Amateurism and professionalism
The ethos of the aristocracy as exemplified in the English public school greatly influenced Pierre de Coubertin. The public schools subscribed to the belief that sport formed an important part of education, an attitude summed up in the saying mens sana in corpore sano, a sound mind in a sound body. In this ethos, a gentleman was one who became an all-rounder, not the best at one specific thing. There was also a prevailing concept of fairness, in which practising or training was considered tantamount to cheating. Those who practised a sport professionally were considered to have an unfair advantage over those who practised it merely as a hobby.

The exclusion of professionals caused several controversies throughout the history of the modern Olympics. The 1912 Olympic pentathlon and decathlon champion Jim Thorpe was stripped of his medals when it was discovered that he had played semi-professional baseball before the Olympics. His medals were posthumously restored by the IOC in 1983 on compassionate grounds. Swiss and Austrian skiers boycotted the 1936 Winter Olympics in support of their skiing teachers, who were not allowed to compete because they earned money with their sport and were thus considered professionals.

As class structure evolved through the 20th century, the definition of the amateur athlete as an aristocratic gentleman became outdated. The advent of the state-sponsored "full-time amateur athlete" of the Eastern Bloc countries further eroded the ideology of the pure amateur, as it put the self-financed amateurs of the Western countries at a disadvantage. Beginning in the 1970s, amateurism requirements were gradually phased out of the Olympic Charter. After the 1988 Games, the IOC decided to make all professional athletes eligible for the Olympics, subject to the approval of the IFs.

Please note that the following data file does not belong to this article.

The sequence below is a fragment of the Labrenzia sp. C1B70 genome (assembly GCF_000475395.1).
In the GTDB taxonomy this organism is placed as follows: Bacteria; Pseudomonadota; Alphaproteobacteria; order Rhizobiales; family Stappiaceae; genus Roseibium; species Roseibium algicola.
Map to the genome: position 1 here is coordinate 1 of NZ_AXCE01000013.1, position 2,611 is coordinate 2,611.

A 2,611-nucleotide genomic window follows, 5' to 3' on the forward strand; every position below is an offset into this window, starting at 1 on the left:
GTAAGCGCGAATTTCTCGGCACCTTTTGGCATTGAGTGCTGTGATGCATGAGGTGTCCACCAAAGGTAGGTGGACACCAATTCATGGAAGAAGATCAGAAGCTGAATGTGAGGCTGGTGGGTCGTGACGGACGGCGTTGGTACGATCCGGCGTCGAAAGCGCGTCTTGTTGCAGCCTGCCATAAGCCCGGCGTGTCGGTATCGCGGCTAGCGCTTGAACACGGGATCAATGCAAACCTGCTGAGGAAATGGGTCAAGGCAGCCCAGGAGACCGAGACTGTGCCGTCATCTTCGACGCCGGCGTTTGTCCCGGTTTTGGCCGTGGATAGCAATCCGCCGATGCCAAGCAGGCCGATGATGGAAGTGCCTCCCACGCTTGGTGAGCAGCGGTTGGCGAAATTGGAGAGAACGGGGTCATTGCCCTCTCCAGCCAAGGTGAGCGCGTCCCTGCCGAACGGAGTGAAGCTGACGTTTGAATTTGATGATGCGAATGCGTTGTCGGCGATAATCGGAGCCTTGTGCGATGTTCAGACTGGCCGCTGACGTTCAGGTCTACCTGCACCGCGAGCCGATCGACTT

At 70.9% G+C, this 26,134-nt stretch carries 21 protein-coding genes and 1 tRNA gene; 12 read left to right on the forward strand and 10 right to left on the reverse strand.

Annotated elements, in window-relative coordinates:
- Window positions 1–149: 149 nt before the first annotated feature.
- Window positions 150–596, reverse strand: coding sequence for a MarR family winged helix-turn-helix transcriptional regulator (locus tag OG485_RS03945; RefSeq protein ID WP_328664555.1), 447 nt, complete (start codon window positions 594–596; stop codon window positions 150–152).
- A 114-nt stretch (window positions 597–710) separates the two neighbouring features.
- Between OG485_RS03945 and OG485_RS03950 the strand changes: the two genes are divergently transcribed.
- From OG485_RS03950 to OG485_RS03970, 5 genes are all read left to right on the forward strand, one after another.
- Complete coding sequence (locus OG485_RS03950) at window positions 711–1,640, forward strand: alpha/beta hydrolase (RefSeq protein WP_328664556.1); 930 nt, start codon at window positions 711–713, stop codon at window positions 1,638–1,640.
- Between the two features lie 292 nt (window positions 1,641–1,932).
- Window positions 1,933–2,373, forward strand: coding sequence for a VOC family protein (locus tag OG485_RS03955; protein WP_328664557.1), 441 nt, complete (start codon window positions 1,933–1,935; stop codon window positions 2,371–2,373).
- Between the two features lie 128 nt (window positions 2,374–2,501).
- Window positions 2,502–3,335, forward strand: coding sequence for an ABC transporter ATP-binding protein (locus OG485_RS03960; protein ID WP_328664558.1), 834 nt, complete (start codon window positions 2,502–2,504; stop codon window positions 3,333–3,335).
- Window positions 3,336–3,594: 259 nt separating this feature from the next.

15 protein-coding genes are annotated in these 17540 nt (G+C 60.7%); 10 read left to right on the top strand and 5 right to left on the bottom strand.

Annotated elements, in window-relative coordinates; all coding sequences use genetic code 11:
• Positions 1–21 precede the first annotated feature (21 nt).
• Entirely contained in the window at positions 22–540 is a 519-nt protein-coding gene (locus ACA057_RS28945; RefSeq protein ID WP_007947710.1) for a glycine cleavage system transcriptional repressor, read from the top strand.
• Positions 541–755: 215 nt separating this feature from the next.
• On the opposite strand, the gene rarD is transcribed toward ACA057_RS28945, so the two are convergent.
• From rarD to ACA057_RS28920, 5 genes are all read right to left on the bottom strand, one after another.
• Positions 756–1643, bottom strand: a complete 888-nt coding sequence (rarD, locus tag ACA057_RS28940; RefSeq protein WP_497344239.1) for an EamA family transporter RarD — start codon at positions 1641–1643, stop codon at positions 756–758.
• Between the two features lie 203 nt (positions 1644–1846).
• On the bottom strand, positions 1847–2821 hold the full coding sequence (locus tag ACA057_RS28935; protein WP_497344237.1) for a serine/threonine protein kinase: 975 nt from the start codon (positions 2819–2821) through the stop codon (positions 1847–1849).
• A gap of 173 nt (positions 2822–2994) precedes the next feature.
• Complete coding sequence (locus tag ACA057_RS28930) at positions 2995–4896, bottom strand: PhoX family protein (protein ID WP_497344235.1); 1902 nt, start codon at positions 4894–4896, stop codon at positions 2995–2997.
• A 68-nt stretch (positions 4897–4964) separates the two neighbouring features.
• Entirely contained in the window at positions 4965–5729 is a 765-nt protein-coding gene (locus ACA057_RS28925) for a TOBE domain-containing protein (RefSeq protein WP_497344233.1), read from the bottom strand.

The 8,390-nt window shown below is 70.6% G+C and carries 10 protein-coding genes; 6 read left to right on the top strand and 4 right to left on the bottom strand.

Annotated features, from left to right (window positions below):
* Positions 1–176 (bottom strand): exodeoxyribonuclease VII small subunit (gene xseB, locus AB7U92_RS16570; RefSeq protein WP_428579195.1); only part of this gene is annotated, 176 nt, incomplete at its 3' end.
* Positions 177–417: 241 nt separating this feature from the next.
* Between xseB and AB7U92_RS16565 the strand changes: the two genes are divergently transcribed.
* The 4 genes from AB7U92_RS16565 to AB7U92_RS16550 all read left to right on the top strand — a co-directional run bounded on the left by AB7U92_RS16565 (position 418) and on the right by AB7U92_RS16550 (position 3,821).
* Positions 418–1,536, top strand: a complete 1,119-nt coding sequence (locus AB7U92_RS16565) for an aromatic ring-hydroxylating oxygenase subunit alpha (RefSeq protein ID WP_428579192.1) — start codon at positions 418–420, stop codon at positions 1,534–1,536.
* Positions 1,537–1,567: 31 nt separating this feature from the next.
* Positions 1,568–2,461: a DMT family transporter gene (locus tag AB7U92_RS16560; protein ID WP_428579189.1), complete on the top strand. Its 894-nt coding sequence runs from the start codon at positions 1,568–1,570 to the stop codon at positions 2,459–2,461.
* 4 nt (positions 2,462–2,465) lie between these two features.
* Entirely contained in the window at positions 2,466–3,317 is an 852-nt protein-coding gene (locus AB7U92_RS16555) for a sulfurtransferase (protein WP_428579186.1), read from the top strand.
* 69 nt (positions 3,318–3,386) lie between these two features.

Team Canada
Near the end of the 1960s, the Canadian Amateur Hockey Association (CAHA) felt their amateur players could no longer be competitive against the Soviet team's full-time athletes and the other constantly improving European teams. They pushed for the ability to use players from professional leagues but met opposition from the IIHF and IOC. At the IIHF Congress in 1969, the IIHF decided to allow Canada to use nine non-NHL professional hockey players at the 1970 World Championships in Montreal and Winnipeg, Manitoba, Canada. The decision was reversed in January 1970 after Brundage said that ice hockey's status as an Olympic sport would be in jeopardy if the change was made. In response, Canada withdrew from international ice hockey competition and officials stated that they would not return until "open competition" was instituted. Günther Sabetzki became president of the IIHF in 1975 and helped to resolve the dispute with the CAHA. In 1976, the IIHF agreed to allow "open competition" between all players in the World Championships. However, NHL players were still not allowed to play in the Olympics until 1988, because of the IOC's amateur-only policy.